Backpack Design Process

Posted by Luke on Jul 8th 2020

Backpack Design Process

In this post, I want to talk about the steps involved in making a new backpack. As you'll see, ours is a pretty primitive process – we don't have patterning software or robotic cutting tables, so everything is done by hand.

There's usually a desired end use for a certain bag, so the first step is making a list of the main goals, desired functions, and design ideas for the purpose. The next step involves making a few sketches of the pack – drawing out the main functions, dimensions, and ideal hardware configurations with pencil and paper. Once I'm happy with the sketches looking at the bag from various angles, it's on to the material selection.

In my experience , using upcycled materials makes fabric selection easier – if we were ordering new fabrics for everything, I would get overloaded by the amount of options out there. Drawing from the stock of old sails and drysuit factory scrap material refines the selection down to a manageable level, and still affords me plenty of creative choices. After jotting down all the ideal materials for different panels, pockets, straps and padding, it's time to make some patterns.

There are a few tools that come in handy for pattern-making - rulers, curved guides, and pattern paper are the essentials. I draw out the dimensions and curves for all the panels needed to make the first prototype, making sure the edges that will get sewn together match in length. We never really use fabric that has stretch to it, which would mean tweaking the patterns. Industrial sewing machines are tuned to sew a specific type of material together, and unlike home sewing machines, most only have one function (that they perform excellently). Our machines are tuned for light to medium weight, non stretchy fabrics – I'll write a separate blog post on what I use each machine for if folks are interested.

To make the first prototype, I draw out the pattern shapes on some cheap fabric – the first version I usually do without any webbing or hardware, just to make sure the it's the ideal shape and that all the seams line up correctly. Since I'm not a great pattern-maker and don't have easy access to precise software, it usually takes me a couple of refinements to get the shape right.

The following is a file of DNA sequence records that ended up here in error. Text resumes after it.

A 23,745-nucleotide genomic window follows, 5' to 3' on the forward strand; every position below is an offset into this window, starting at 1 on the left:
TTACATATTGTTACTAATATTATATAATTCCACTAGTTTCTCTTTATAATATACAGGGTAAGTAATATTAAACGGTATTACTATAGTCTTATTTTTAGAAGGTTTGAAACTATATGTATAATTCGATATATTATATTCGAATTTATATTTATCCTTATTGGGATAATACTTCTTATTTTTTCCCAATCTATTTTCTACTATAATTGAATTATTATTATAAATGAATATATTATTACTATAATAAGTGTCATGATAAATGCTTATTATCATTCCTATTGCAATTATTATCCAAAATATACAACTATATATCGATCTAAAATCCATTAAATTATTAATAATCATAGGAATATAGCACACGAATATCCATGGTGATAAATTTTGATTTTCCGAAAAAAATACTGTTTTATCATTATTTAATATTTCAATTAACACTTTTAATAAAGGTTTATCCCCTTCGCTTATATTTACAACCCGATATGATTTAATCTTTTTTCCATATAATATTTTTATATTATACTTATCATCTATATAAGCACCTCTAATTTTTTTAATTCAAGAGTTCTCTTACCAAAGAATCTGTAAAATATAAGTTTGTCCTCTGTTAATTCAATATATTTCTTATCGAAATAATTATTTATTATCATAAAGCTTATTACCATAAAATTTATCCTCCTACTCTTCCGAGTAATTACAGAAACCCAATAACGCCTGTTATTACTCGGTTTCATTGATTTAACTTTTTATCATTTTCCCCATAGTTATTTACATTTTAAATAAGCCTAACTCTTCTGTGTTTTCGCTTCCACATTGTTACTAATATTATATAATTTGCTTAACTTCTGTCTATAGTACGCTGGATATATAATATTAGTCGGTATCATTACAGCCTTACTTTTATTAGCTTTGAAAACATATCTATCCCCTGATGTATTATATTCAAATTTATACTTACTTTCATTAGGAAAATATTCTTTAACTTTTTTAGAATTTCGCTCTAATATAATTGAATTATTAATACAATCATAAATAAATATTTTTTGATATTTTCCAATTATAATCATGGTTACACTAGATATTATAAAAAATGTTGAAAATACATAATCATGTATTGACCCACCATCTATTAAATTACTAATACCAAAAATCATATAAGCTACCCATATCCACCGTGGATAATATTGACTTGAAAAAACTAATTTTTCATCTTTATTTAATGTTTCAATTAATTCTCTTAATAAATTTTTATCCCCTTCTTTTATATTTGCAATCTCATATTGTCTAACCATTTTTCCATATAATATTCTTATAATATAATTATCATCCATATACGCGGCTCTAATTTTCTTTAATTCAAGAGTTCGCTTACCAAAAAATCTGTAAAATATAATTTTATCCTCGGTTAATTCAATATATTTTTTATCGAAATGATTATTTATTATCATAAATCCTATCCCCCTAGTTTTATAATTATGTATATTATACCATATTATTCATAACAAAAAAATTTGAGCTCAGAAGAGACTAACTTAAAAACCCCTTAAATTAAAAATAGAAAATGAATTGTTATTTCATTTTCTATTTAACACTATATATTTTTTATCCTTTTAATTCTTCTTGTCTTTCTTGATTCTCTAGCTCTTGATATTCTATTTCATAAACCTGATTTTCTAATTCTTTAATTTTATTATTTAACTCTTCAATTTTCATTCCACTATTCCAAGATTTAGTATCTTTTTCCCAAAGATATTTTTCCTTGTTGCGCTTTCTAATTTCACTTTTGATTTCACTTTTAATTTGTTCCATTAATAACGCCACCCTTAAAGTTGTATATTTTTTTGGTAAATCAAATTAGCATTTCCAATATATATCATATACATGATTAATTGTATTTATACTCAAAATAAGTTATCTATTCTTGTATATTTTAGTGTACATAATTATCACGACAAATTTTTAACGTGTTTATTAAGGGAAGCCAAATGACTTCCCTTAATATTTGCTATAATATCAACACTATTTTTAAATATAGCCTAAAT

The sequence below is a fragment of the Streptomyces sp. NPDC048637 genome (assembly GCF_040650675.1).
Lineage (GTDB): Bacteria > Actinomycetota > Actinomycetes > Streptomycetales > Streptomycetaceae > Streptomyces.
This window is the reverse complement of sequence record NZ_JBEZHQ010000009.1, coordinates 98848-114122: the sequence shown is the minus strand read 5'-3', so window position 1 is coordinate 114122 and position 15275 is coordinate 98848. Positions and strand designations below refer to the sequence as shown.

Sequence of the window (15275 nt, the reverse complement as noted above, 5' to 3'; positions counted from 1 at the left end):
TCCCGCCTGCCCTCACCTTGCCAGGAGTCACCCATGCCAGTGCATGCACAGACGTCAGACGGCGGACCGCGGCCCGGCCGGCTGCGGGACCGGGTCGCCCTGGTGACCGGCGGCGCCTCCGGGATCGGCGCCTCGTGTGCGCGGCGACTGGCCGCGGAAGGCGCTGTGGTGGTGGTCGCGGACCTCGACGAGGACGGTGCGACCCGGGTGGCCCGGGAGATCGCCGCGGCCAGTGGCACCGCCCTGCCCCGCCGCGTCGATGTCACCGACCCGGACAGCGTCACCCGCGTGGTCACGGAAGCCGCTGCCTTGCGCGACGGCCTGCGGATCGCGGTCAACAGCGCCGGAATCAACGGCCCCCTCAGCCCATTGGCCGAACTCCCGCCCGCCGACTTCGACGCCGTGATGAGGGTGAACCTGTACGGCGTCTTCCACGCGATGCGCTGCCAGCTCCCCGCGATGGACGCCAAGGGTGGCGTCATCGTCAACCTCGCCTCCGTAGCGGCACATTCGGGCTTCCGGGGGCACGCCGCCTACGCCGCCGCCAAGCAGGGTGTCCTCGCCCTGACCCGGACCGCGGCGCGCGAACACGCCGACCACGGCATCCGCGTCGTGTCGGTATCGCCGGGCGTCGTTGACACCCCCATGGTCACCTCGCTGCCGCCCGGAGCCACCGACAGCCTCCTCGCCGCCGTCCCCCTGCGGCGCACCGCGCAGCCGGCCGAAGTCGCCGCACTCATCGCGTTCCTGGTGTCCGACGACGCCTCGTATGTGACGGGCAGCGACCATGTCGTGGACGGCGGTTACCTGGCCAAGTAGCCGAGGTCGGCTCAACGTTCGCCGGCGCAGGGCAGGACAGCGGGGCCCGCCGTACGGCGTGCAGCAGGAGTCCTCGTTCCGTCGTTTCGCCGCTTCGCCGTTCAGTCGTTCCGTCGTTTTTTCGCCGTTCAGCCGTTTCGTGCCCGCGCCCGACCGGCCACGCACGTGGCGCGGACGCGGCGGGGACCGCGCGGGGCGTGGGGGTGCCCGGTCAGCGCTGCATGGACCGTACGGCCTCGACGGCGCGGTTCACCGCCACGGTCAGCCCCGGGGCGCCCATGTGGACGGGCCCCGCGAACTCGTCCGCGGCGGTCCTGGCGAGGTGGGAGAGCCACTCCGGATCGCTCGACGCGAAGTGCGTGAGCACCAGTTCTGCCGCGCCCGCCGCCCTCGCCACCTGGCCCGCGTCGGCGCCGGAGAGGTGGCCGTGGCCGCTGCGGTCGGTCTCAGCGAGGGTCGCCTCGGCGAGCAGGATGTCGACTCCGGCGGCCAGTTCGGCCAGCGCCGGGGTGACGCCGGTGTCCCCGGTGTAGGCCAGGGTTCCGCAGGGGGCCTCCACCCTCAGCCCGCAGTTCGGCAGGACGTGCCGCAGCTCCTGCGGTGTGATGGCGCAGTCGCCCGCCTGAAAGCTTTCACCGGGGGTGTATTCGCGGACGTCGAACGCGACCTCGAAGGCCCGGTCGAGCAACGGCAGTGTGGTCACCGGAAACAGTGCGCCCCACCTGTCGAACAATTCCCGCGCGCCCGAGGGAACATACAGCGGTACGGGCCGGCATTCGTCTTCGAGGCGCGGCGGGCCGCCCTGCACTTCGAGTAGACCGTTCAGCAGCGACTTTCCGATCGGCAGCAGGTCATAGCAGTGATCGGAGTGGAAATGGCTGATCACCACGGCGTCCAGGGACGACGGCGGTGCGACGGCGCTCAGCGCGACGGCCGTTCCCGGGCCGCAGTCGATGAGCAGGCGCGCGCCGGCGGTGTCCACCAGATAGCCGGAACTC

Once the first prototypes are looking ship-shape, it's time to make versions to test. It's important to use fabric, webbing and foam that's similar to what the end use materials will be, so it will behave in the same way. To minimize waste, testing packs are made without labels or any extras unnecessary for evaluating performance.

When I get the testing prototype finished, I get a better idea of the required lengths for every piece of webbing, binding tape, and mainly, how it feels on my back now that it's a 3-dimensional bag. If any important changes need to be made after trying it out, this is the time – we make sure it fits on various body types, that there are no obnoxious extras getting in the way of use, and we get positive reactions of the design from others – after all, we want people to see themselves using it.

Once the testing prototype has been used in field for a while by a few of our volunteers, we delve into the feedback. From there, I make the appropriate changes to the patterns to make a new prototype, and this cycle repeats itself until everyone is happy with the product - at which point it's just about ready for production!